Some of the most successful direct to consumer brands share a common theme of ‘the founder identified a problem in their life and sought out a solution for that problem’. New approaches to buying mattresses, watches, luxury goods, travel, and more all came as result of the founder asking herself, “why does it have to be this way?”. So, while Apple may have become known for creating products that people never knew they needed, DTC brands have generally solved problems that we knew we had, but never took time to figure out. So, where exactly does that leave third-party delivery services? Let’s find out.
The new products and technology that have come to market courtesy of these diverse forms of inspiration fall under the umbrella of “disruption”. That’s an intimidating word that can be interpreted two ways: negative for the party being disrupted and positive for the party creating what we call “aspirational change”. The word can be defined situationally and in the restaurant and convenience retail business, third party delivery services (3PD) such as Doordash, Grubhub, Postmates, and Uber Eats cast a mixed bag of positive and negative for the retail partners they serve.
Let’s take one step back. I think of third-party delivery companies as predominately consumer focused in appeal and value proposition. The entire concept was inspired by consumer’s desire for speed and convenience more than to solve a specific problem. In a way, Amazon may have made 3PD possible. Its Prime program tapped into a consumer nerve influenced by our “lazy gene”. People want products and services delivered to them as quickly as possible and Amazon trained the world to become accustomed to shopping in the world’s largest store and receiving everything purchased within 2 days as a member of Amazon Prime. Why not extend that concept to restaurants, convenience stores, and more? Enter 3PD.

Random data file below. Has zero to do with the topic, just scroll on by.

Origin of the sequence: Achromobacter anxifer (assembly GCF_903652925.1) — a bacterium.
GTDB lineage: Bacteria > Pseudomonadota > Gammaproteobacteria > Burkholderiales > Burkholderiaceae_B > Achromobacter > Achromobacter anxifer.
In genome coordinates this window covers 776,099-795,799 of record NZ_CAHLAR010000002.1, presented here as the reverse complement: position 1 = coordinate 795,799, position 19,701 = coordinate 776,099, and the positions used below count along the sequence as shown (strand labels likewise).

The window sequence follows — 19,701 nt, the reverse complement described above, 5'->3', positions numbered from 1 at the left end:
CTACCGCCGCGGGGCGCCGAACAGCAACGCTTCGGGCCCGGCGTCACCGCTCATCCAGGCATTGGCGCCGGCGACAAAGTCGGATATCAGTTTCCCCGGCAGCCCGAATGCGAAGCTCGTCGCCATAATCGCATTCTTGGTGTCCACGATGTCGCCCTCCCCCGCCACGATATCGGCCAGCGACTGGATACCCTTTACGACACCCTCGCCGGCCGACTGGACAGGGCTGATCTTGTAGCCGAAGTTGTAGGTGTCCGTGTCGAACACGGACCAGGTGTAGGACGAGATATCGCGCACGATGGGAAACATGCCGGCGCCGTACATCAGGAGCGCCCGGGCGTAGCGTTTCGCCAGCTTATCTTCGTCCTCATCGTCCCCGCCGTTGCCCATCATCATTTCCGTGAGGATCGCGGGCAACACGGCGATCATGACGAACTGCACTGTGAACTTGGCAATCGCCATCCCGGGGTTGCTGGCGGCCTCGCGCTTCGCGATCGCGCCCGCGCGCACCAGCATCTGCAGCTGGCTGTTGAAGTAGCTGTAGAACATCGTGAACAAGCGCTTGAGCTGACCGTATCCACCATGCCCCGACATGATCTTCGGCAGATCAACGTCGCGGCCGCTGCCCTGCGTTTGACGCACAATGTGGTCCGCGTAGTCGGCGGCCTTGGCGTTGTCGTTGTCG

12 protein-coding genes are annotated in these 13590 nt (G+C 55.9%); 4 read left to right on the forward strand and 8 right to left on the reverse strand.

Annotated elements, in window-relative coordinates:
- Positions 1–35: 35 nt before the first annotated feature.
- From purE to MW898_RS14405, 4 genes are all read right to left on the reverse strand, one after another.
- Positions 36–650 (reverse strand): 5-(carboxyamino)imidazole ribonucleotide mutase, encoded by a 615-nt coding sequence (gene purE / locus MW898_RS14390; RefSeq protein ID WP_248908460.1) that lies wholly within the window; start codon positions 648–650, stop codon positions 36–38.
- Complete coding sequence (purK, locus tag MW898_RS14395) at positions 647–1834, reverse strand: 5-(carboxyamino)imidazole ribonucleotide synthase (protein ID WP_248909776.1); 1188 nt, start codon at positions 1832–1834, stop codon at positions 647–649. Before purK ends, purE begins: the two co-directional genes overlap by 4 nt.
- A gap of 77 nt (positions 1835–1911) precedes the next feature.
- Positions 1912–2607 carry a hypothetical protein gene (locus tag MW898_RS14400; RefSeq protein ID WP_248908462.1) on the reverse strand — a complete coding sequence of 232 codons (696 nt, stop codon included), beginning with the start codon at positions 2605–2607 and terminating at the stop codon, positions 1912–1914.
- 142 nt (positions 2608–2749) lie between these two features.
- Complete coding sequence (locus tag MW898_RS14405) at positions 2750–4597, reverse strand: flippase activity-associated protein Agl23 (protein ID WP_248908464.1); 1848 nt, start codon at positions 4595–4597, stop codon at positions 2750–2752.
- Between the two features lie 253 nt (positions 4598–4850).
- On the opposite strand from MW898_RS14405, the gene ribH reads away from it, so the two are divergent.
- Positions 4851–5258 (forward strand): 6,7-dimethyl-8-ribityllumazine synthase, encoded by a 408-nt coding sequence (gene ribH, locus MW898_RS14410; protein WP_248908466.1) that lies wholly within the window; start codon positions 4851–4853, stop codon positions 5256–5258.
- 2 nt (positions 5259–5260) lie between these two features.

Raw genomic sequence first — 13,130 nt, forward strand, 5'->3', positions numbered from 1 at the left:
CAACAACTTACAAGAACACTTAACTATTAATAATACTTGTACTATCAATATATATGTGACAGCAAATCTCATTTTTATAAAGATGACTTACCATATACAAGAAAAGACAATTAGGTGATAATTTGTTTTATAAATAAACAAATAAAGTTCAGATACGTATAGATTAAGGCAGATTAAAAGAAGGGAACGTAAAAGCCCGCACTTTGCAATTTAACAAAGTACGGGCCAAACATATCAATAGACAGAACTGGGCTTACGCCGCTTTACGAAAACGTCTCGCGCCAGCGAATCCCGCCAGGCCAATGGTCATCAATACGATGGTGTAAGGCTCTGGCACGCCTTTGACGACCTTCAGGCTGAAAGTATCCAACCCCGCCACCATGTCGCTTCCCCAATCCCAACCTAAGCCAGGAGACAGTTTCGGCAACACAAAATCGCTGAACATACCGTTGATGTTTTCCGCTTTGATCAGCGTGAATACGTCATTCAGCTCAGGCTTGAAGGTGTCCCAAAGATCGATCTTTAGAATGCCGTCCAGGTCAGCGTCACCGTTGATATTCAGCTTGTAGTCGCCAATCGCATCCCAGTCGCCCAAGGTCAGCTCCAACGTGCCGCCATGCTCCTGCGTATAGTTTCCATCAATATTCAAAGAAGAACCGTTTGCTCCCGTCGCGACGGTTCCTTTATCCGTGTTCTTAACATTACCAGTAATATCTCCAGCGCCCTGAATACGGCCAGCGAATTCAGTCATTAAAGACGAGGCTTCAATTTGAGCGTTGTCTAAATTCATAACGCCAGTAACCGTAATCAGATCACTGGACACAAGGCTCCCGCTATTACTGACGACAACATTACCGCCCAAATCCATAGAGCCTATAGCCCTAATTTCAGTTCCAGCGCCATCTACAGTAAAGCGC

Convenience and speed bring big valuations
It should be no surprise that Netflix consuming people who applaud speed and convenience immediately jumped on the Order and Delivery train. Each of the third party delivery companies has grown rapidly, with some going public and all sporting gigantic valuations; witness Grubhub at $2.7 billion and Doordash at $13 billion.
Now let’s talk about the other constituent in this triad of value — the retailer. Restaurants have been delivering food for decades. But home delivery comes with cost, risk, and logistical problems. Wasserstrom clearly documents the top 5 risks associated with food delivery being Customer privacy, Food safety, Tampering, Food quality, and Driver issues.
Some firms like Jimmy John’s continuing to maintain a proprietary fleet of delivery drivers. Having control over this aspect of service is a key driver of the “Freaky Fast” (LINK) brand identity. Panera Bread is another well-known restaurant chain that stuck with proprietary delivery until just recently. Panera’s decision was influenced by a desire to have its delivery capabilities keep pace with store growth while keeping control of food quality and customer data. For that reason, the Panera Bread agreement with 3PD is a hybrid in the market, where Panera drivers continue to fulfill deliveries whether customers order through a third-party delivery app or not.